When building a motor to maximize torque production, bigger is always better.
Back in Part 1 of our Cam the Ram series on the 5.7L Hemi, we subjected the bone-stock test motor to a simple cam swap. The wrecking yard motor was run on the engine dyno using a Fast XFI/XIM management system in two configurations, first with the stock cam, then with a mild Comp cam. Equipped with the stock cam, the 5.7L produced 370 hp and 407 lb-ft of torque. These numbers jumped to 401 hp and 427 lb-ft with the installation of the 260H-13 Comp Cam. The cam not only improved the peak power numbers, but offered consistent gains through most of the rev range with no loss in low-speed torque. Hot off the success of camming our Ram, we decided to take things to the next level. Looking to continue the theme of impressive torque production without sacrificing drivability, we elected the tried and true method of increased displacement. Basically we’re adding inches to get pounds—foot-pounds of torque.
1. The 5.7L Hemi stroker featured a forged crank, rods and pistons from Scat to produce a
As much as we hated the thought of tearing into a perfectly good running Hemi, out came the wrenches and sparks began to fly. The 5.7L was disassembled and sent over to L&R Automotive for machining and assembly. To increase the displacement, Scat Enterprises helped us out with a stroker assembly designed specifically for the 5.7L Hemi. Unlike the larger 6.1L, the displacement of the 5.7L was limited by a combination of the small bore size and the ability to dramatically increase it. The majority of the additional displacement came from increasing the stroke from 3.578-inches to 3.795-inches. Even larger stroker cranks are available for the 5.7L block but cost and complexity increase with displacement. The combination of the 3.795-inch stroker crank and 3.937-inch (.020-over) bore resulted in a final displacement of just under 370 ci. This combination nearly matched the displacement of the larger 6.1L, but with a different bore/stroke combination (the 6.1L combined the stock 3.578-inch stroke with a 4.055 bore). In addition to the hike in displacement, the forged rotating assembly provided a bulletproof short-block that was capable of withstanding some serious punishment.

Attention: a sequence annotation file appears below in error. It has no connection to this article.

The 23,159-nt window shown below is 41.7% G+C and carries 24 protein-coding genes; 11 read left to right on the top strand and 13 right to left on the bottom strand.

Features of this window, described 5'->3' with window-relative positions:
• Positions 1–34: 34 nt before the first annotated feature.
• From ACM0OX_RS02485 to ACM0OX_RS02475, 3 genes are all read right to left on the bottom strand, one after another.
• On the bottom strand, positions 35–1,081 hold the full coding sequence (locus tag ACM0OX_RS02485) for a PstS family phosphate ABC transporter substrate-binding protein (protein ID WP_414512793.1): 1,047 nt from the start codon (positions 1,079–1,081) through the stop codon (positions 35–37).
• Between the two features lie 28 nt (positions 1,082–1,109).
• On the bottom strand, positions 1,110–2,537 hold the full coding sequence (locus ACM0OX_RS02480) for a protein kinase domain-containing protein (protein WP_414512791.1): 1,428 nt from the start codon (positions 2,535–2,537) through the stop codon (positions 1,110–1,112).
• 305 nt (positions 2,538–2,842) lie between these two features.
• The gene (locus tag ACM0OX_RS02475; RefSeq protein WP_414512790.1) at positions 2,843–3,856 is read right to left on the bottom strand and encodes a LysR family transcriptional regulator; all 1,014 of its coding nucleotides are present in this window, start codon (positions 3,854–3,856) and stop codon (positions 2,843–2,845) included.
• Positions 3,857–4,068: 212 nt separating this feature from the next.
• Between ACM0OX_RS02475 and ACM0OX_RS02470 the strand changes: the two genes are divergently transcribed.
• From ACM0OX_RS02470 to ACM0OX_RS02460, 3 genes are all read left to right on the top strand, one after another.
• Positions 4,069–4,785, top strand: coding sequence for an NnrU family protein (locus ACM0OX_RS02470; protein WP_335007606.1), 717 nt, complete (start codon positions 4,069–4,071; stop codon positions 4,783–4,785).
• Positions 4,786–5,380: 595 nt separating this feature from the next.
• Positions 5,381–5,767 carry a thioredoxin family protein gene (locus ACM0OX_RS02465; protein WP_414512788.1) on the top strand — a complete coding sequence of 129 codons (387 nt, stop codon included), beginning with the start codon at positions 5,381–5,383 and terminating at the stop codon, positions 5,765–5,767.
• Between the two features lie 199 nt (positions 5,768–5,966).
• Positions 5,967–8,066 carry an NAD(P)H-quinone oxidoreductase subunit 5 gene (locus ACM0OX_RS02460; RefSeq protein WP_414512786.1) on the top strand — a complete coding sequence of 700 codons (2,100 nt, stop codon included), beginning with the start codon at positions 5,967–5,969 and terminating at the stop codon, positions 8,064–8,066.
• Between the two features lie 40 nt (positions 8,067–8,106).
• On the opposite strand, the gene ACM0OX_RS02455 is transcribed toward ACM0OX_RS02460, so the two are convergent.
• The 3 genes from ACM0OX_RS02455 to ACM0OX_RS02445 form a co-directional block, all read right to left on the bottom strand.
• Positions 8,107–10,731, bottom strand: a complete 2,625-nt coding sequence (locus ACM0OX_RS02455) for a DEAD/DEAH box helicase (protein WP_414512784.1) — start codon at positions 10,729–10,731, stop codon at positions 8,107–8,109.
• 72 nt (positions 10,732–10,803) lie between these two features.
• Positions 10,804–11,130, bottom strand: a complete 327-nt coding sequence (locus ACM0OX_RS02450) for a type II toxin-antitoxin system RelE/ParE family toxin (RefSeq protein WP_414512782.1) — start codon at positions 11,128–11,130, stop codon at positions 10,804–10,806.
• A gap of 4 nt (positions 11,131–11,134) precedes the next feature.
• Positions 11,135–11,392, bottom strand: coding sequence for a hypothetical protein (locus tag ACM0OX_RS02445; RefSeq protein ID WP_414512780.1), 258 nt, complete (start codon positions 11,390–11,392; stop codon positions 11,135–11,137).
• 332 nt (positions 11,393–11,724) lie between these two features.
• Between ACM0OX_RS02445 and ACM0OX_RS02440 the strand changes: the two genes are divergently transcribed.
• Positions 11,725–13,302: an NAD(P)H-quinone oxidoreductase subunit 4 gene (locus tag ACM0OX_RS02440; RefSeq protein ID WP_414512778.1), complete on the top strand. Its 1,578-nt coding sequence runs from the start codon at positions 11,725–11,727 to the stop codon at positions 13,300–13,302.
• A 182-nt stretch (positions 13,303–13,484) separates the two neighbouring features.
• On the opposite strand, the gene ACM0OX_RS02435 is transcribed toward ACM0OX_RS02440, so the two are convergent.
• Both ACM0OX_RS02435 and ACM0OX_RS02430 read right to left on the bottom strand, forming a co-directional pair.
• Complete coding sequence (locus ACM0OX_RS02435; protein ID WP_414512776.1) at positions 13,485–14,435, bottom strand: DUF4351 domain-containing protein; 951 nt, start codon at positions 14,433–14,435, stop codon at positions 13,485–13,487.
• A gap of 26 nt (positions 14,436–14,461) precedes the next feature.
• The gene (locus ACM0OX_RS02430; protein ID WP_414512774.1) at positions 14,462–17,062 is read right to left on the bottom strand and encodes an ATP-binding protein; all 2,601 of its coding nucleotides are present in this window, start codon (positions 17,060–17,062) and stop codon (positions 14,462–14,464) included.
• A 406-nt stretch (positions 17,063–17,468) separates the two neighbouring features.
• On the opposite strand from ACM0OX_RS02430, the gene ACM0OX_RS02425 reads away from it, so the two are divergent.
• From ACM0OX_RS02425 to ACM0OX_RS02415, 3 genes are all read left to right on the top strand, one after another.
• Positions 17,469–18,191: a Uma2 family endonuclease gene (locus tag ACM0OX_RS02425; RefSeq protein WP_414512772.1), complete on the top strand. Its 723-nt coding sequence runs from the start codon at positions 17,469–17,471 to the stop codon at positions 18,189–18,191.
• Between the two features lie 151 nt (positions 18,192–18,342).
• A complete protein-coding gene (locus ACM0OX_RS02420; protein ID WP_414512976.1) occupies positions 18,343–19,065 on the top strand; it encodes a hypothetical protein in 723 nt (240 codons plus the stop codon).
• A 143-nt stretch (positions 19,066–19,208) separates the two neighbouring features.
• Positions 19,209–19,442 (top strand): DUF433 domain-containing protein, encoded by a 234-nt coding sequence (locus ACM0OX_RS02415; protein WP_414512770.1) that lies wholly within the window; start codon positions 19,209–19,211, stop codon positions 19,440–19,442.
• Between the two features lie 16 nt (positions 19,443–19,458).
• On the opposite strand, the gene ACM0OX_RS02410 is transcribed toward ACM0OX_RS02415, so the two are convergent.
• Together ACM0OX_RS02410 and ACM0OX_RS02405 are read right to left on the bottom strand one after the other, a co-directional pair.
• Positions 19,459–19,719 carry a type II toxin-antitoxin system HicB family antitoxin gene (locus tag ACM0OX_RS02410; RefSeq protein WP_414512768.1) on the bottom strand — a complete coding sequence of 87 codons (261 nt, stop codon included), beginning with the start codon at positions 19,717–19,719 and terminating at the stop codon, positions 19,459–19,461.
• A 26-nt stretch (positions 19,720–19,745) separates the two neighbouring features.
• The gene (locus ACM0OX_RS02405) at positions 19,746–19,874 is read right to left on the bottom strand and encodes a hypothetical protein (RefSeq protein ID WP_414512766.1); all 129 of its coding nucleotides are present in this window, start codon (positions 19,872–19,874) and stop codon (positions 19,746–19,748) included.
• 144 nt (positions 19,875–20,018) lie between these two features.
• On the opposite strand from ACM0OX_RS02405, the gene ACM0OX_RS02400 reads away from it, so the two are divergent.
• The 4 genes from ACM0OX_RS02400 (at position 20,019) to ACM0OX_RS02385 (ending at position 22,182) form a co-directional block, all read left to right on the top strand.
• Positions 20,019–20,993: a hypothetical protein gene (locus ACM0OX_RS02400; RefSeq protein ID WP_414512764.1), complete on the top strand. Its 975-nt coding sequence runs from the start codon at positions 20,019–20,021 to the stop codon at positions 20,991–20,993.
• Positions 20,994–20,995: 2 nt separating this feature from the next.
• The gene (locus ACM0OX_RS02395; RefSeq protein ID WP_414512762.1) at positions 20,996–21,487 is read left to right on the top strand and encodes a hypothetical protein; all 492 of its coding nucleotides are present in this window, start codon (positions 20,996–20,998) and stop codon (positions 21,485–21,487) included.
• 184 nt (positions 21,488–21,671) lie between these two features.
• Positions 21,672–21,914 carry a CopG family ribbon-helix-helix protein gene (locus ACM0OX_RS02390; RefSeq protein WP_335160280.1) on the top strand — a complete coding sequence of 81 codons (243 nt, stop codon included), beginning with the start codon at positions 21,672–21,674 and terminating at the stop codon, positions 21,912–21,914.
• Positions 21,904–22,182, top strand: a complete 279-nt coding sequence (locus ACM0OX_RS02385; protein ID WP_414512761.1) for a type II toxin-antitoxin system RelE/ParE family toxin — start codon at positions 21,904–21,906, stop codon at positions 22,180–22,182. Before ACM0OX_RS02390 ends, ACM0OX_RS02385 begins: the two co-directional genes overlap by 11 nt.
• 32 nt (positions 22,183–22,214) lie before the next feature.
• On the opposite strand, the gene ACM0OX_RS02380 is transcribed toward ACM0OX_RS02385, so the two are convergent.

2. L&R Engines was responsible for the machine work and assembly of the short-block. To en
The Scat and Probe crank, rods, and pistons were combined with a set of new rings from Total Seal, and bearings. To get things started, we installed the 260H-13 cam on the 5.7L, but don’t worry, we had a wilder cam waiting in the wings. The cam was installed using new cam bearings, but we elected to reuse the factory lifters, despite the 5.7L being equipped with MDS and our intention of eventually running a high-lift, long-duration cam. In addition to the cam, Comp Cams also supplied a new double-roller timing chain—an important component on a motor that eventually made power all the way to 7,000 rpm. To feed our newfound displacement, we elected to have the stock 5.7L Hemi heads ported by the flow experts at Total Engine Airflow. The stock heads already offered sufficient airflow to support more than 525 hp, but when searching for added performance, more flow is always a good idea. Besides, the ported head might support the additional power we have planned for the future. Porting the heads improved the flow rate by more than 50 cfm, bringing the intake flow from 260 cfm to nearly 320 cfm. The exhaust flow improved by just more than 35 cfm to 205 cfm (both measurements at .600 lift). The heads were secured to the stroker short-block using ARP head studs and Fel Pro MLS head gaskets.
3. The MDS lifters require use of the MDS-specific retainers (guides). Note the MDS guides
4. To illustrate the gains offered by the stroker motor, we installed the same 260H-13 Com
5. In addition to the cam, Comp Cams also supplied the necessary double-roller timing chai